by Ericka Gordon
A manager’s job is to train the next generation. They want us to know how to sit, shake, stand and even roll over. As young millennials we’re sort of like puppies. We’re still trying to figure out how to adult and unfortunately we put up a lot of resistance along the way. I asked a handful of Gen Xers and Baby Boomers how they manage to keep their millennial employees motivated throughout this training process and got some valuable feedback. I’ll start things off with this great quote from a woman I spoke with.
“Motivating millennials is an interesting task. In my experience they tend to want it all … work-life balance, great pay, flexibility, the ability to advance quickly, and extensive communication to have their feelings and concerns heard and acknowledged. There’s a lot more hand holding, explaining, listening to feelings, being empathetic, etc. that goes into managing millennials that wasn’t required at the level it is now. I use a combination of tools to motivate the millennials I work with. It varies based on the persons background, family situation, etc.”
Keep us entertained.
Puppies require a lot of attention. Without it they get bored and end up messing with things you’d probably prefer them not to. I’m embarrassed to say millennials are no different. We get bored of the same old routine day in and day out. Provide us with different challenges. Change it up and even get creative with your delivery or how you present the challenge. We all have to work and that sucks, but that doesn’t mean we can’t find ways to make it a little more fun.
Give us treats.
Who doesn’t love being rewarded for good behavior? Offer your employees opportunities to maximize their compensation. After goals are met or assignments are finished there’s a lot of different methods managers use to reward their employees. Rewards range from a simple “thank you” to comp time off, all the way to bonuses. Some managers make it a standard that you’re free to come and go as you please, as long as your work is getting done.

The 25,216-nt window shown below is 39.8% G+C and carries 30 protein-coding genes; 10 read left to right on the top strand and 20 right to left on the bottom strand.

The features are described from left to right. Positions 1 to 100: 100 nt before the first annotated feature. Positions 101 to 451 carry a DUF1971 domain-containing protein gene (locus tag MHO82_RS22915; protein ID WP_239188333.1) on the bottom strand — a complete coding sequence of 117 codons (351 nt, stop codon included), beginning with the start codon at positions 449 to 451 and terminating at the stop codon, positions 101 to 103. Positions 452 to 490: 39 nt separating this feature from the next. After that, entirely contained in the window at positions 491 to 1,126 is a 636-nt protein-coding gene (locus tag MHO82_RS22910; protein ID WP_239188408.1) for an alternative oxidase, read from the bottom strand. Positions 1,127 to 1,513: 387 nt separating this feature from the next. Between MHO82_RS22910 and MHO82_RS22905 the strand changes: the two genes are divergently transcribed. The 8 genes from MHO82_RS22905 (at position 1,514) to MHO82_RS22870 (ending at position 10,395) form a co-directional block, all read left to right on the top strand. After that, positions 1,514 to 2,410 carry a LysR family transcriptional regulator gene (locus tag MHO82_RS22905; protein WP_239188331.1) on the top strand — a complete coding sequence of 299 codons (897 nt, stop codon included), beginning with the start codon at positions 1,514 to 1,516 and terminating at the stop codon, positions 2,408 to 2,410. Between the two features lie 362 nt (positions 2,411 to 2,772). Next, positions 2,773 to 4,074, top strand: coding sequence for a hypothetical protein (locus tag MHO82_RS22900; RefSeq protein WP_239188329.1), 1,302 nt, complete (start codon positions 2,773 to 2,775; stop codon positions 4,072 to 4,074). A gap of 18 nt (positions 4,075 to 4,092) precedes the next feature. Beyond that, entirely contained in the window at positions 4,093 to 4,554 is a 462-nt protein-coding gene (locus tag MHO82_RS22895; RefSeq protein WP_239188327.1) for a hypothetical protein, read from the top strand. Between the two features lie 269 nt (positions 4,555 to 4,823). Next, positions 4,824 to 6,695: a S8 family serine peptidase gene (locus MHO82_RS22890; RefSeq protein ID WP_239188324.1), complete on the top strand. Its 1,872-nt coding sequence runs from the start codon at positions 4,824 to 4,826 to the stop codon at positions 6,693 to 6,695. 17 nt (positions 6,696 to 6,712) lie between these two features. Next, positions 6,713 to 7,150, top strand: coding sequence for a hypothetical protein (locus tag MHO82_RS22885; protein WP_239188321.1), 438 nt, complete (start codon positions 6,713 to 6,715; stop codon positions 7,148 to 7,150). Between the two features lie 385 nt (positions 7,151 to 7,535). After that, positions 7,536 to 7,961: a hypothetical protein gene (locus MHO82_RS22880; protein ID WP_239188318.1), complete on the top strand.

“Provide bonuses or a ‘thank you’ of some kind when someone goes above and beyond or works extra hard. This is key because in my experience millennials value their time more than their career and when the job is taking away from that, they want to be compensated in some form or fashion.”
Remember, dogs are man’s best friend.
Treat your young employees more like partners than a supervisor/employee relationship. That sign of mutual respect would go a long way with anybody, not just millennials.
“Conduct regular calls to touch base and understand what’s going on in their lives, what’s important to them and how they would like their job to aid in helping them have a better life if possible. This also helps them feel in touch with management, which is key for advancement. Please note, this doesn’t mean it will happen, it just helps me understand what I can do to motivate them (e.g., a day off to go hang out with friends or a bonus before a big ski trip).”
Walk with us.
Be with your employees every step of the way. Take note of their development plan and assist them in attaining their goals. Millennials like to have a tangible record of their progress.
“Provide instructions for tasks and then have regular checkpoints to ensure they understand the task, why they are doing it, and whether or not the path they are on for execution is the proper path.”
Some of these things may sound like a lot of extra work, but as a manager it’s sort of what you signed up for. Turns out they meant the term “manager” quite literally. Hold on to the fact that eventually all dogs grow out of their puppy stage, so have no doubt that your millennial employees will too … eventually. Be on the lookout for Part 2: How to Become the Millennial Whisperer next month.
is a young professional working in the advertising industry as a copywriter intern. Outside of her internship she takes on writing opportunities that vary from blog writing to writing for social media. She dabbles in both B2B and B2C areas like software development, filtration technology, apparel, non-profit organizations and more. Contact her at firstname.lastname@example.org.